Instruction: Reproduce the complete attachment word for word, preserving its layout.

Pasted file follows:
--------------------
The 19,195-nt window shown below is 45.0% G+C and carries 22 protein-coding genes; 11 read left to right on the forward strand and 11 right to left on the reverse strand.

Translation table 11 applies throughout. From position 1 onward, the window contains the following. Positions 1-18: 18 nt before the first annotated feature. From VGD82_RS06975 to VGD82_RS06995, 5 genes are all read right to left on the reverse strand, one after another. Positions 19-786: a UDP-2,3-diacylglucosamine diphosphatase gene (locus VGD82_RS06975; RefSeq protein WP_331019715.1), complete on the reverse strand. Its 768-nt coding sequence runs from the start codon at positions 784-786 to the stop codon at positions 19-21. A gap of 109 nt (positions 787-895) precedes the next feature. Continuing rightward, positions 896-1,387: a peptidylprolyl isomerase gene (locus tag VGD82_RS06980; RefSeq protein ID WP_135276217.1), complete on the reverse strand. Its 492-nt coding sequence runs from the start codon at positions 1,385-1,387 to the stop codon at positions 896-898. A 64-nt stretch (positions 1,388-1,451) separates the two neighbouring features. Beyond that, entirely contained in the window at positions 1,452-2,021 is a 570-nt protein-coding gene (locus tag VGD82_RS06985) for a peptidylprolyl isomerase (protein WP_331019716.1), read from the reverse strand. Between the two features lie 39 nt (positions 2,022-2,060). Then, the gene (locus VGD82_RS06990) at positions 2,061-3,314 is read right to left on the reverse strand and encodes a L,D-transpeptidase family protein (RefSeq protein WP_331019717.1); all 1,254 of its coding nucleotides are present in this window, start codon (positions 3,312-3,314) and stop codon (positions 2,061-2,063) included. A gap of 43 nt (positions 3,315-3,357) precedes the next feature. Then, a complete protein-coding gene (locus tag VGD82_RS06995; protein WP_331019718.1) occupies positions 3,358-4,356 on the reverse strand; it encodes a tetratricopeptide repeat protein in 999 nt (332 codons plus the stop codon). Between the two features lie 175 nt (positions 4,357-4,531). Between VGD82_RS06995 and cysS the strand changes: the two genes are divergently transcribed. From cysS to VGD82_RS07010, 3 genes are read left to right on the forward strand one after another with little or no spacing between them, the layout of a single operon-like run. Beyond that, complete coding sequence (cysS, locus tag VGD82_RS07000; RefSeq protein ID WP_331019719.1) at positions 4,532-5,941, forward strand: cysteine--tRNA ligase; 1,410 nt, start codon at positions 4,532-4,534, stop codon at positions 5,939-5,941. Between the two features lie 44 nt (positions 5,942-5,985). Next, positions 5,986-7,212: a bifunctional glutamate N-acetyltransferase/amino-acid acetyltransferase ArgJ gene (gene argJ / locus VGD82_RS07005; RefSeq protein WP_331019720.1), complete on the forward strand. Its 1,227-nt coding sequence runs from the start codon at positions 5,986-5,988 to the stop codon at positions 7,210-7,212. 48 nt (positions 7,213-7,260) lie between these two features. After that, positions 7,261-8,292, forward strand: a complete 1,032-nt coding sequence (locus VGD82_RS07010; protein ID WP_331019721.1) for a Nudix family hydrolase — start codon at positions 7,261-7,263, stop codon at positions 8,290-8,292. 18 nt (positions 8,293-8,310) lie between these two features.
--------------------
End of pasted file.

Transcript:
The 19,195-nt window shown below is 45.0% G+C and carries 22 protein-coding genes; 11 read left to right on the forward strand and 11 right to left on the reverse strand.

Translation table 11 applies throughout. From position 1 onward, the window contains the following. Positions 1-18: 18 nt before the first annotated feature. From VGD82_RS06975 to VGD82_RS06995, 5 genes are all read right to left on the reverse strand, one after another. Positions 19-786: a UDP-2,3-diacylglucosamine diphosphatase gene (locus VGD82_RS06975; RefSeq protein WP_331019715.1), complete on the reverse strand. Its 768-nt coding sequence runs from the start codon at positions 784-786 to the stop codon at positions 19-21. A gap of 109 nt (positions 787-895) precedes the next feature. Continuing rightward, positions 896-1,387: a peptidylprolyl isomerase gene (locus tag VGD82_RS06980; RefSeq protein ID WP_135276217.1), complete on the reverse strand. Its 492-nt coding sequence runs from the start codon at positions 1,385-1,387 to the stop codon at positions 896-898. A 64-nt stretch (positions 1,388-1,451) separates the two neighbouring features. Beyond that, entirely contained in the window at positions 1,452-2,021 is a 570-nt protein-coding gene (locus tag VGD82_RS06985) for a peptidylprolyl isomerase (protein WP_331019716.1), read from the reverse strand. Between the two features lie 39 nt (positions 2,022-2,060). Then, the gene (locus VGD82_RS06990) at positions 2,061-3,314 is read right to left on the reverse strand and encodes a L,D-transpeptidase family protein (RefSeq protein WP_331019717.1); all 1,254 of its coding nucleotides are present in this window, start codon (positions 3,312-3,314) and stop codon (positions 2,061-2,063) included. A gap of 43 nt (positions 3,315-3,357) precedes the next feature. Then, a complete protein-coding gene (locus tag VGD82_RS06995; protein WP_331019718.1) occupies positions 3,358-4,356 on the reverse strand; it encodes a tetratricopeptide repeat protein in 999 nt (332 codons plus the stop codon). Between the two features lie 175 nt (positions 4,357-4,531). Between VGD82_RS06995 and cysS the strand changes: the two genes are divergently transcribed. From cysS to VGD82_RS07010, 3 genes are read left to right on the forward strand one after another with little or no spacing between them, the layout of a single operon-like run. Beyond that, complete coding sequence (cysS, locus tag VGD82_RS07000; RefSeq protein ID WP_331019719.1) at positions 4,532-5,941, forward strand: cysteine--tRNA ligase; 1,410 nt, start codon at positions 4,532-4,534, stop codon at positions 5,939-5,941. Between the two features lie 44 nt (positions 5,942-5,985). Next, positions 5,986-7,212: a bifunctional glutamate N-acetyltransferase/amino-acid acetyltransferase ArgJ gene (gene argJ / locus VGD82_RS07005; RefSeq protein WP_331019720.1), complete on the forward strand. Its 1,227-nt coding sequence runs from the start codon at positions 5,986-5,988 to the stop codon at positions 7,210-7,212. 48 nt (positions 7,213-7,260) lie between these two features. After that, positions 7,261-8,292, forward strand: a complete 1,032-nt coding sequence (locus VGD82_RS07010; protein ID WP_331019721.1) for a Nudix family hydrolase — start codon at positions 7,261-7,263, stop codon at positions 8,290-8,292. 18 nt (positions 8,293-8,310) lie between these two features.